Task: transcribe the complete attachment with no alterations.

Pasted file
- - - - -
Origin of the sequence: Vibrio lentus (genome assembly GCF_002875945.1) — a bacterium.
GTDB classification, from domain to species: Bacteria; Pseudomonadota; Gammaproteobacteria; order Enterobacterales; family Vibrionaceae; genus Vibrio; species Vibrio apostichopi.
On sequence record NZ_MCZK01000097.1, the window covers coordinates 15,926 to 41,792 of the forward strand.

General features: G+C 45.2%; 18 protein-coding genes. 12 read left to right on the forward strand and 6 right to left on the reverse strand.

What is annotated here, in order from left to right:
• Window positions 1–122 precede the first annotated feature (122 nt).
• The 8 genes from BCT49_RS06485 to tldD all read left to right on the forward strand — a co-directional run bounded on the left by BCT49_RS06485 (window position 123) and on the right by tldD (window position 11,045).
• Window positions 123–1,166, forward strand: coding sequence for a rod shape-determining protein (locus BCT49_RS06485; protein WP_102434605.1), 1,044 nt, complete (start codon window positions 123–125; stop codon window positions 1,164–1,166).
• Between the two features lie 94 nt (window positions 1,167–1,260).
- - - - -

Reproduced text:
Origin of the sequence: Vibrio lentus (genome assembly GCF_002875945.1) — a bacterium.
GTDB classification, from domain to species: Bacteria; Pseudomonadota; Gammaproteobacteria; order Enterobacterales; family Vibrionaceae; genus Vibrio; species Vibrio apostichopi.
On sequence record NZ_MCZK01000097.1, the window covers coordinates 15,926 to 41,792 of the forward strand.

General features: G+C 45.2%; 18 protein-coding genes. 12 read left to right on the forward strand and 6 right to left on the reverse strand.

What is annotated here, in order from left to right:
• Window positions 1–122 precede the first annotated feature (122 nt).
• The 8 genes from BCT49_RS06485 to tldD all read left to right on the forward strand — a co-directional run bounded on the left by BCT49_RS06485 (window position 123) and on the right by tldD (window position 11,045).
• Window positions 123–1,166, forward strand: coding sequence for a rod shape-determining protein (locus BCT49_RS06485; protein WP_102434605.1), 1,044 nt, complete (start codon window positions 123–125; stop codon window positions 1,164–1,166).
• Between the two features lie 94 nt (window positions 1,167–1,260).